One page planning

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This is a planning process and not a recipe. It provides a framework that draws on your existing knowledge and aspirations and, in a relatively systematic way, assesses the benefits, as well as potential flow on effects and implementation challenges, of any change under consideration. 

Step 1 - Deciding the options and priorities

Where am I now?

Where do I want to get to?

  • My branding %’s are consistently lower (10 year average 70%) than what I believe they should be and this affects the number of young stock I have available for sale, and therefore total property income, and the number of replacement heifers I have available.
  • I don’t wean as such; young sale cattle are taken off their mothers at each muster and trucked to markets soon after.
  • I cull breeders (heifers and mature cows) for defects in conformation and/or failure to conceive and raise a calf in two consecutive years.
  • I’m in a herd rebuilding phase, after a run of poor years.
  • From what I’ve seen on neighbouring properties, an average branding % of 80% should be quite achievable in this district.
  • I want to see the condition of our country improve, particularly in drier seasons.

What are my options?

What is the highest priority?

  • Implement and early weaning program (yard and/or paddock); aim to get calves off of their mothers by 10 months of age.
  • Pregnancy test breeders, to identify cows not in calf as early as possible.
  • Check fertility and serving ability of bulls.
  • Manipulate stocking rates and allocation of stock across the property, so that the breeding herd has access to better nutrition.
  • Labour and time limitations and lack of ready access to a suitable vet mean that it would be very difficult to conduct a full pregnancy testing program.
  • I have some ability to change allocation of stock across the property, but limited ability to alter total breeder numbers at this stage.
  • Early weaning appears to be the best option, it has produced good results on a neighbouring property (cow condition and overall fertility rates) and it is a practice that I can implement for a moderate additional cost and effort.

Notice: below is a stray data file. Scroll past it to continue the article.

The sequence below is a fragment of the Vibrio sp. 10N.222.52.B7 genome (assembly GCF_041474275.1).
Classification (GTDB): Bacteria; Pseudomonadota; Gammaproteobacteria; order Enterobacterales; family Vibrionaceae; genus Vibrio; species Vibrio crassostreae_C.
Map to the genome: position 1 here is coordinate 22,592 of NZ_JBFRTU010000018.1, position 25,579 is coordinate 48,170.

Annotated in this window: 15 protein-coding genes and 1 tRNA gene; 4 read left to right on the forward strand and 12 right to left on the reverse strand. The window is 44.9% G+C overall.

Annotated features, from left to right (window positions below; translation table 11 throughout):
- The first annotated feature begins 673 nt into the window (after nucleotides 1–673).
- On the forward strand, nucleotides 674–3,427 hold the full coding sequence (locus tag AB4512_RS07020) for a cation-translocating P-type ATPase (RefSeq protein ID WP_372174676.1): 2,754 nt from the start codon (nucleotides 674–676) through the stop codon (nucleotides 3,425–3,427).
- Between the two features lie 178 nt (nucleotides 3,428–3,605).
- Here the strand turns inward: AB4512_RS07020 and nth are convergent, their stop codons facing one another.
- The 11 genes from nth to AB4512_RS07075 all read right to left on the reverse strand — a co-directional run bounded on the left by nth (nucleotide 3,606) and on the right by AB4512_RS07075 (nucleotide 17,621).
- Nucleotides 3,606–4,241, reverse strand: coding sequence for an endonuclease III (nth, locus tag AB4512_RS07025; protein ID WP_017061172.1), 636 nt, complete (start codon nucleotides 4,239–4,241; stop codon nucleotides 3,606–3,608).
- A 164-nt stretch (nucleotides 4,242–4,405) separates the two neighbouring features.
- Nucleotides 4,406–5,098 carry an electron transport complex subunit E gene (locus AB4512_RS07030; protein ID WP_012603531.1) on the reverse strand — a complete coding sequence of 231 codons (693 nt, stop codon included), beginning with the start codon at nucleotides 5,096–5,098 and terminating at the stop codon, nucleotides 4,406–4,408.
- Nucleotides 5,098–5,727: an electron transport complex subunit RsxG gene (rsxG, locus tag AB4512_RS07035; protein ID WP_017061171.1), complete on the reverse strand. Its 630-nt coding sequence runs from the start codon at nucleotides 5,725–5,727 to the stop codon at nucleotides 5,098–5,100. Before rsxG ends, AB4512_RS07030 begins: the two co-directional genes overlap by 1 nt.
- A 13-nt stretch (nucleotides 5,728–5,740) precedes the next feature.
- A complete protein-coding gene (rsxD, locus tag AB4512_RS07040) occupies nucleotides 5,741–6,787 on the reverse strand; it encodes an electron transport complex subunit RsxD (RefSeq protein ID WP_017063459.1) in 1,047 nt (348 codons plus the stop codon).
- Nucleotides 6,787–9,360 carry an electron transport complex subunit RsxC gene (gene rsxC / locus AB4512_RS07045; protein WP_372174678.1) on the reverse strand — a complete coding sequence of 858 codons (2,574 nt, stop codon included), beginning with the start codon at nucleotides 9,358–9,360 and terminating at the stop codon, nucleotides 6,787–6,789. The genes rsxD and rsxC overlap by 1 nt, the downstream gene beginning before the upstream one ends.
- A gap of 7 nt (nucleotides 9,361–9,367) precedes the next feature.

Step 2 - Planning the change

Possible Impacts on property:

Possible impacts off the property:

  • Will need to make improvements to the main homestead trucking yards to allow yard weaning.
  • Setting aside a decent paddock for the weaners to go into will limit paddock options for other cattle.
  • Will need to upgrade fencing in likely weaner paddock.
  • Will need to access a source of high quality hay for hand feeding in yard and/or paddock weaning.
  • Earlier removal of weaners from cow will reduce grazing pressure on breeder paddocks and improve land condition.
  • Need to fed, handle and supervise weaners will place an additional strain on labour resources at mustering time.
  • Additional young cattle for sale likely to please our regular buyers?
  • Broader market options; change in the type of cattle we are selling?

Likely impact on profitability:

Overall assessment:

  • Will need to spend in order of $ 15,000 up front to upgrade fences and yards.
  • Presuming average breeder numbers of 2, 000, a conservative 7% increase in branding %’s should see at least an additional 100 weaners sold at $ 350/head = $ 35, 000 additional income. Less additional annual costs (mainly purchased hay, additional labour) of $ 7, 000, should have additional profit of $ 28, 000 each year.
  • Quieter cattle should open up other market options such as feed lots etc.
  • Early weaning should have a significant positive impact on our profitability.
  • This is a practice that we have the skills and labour resources to implement ourselves.
  • Our country should improve in condition overall; particularly in drier years.
  • Some extra work will be required initially to bring our yards and likely weaner paddock up to scratch and a bit of extra effort at each muster.
  • Will need to inform our regular buyers of the practice change and possible implications for the number and type of cattle we are selling.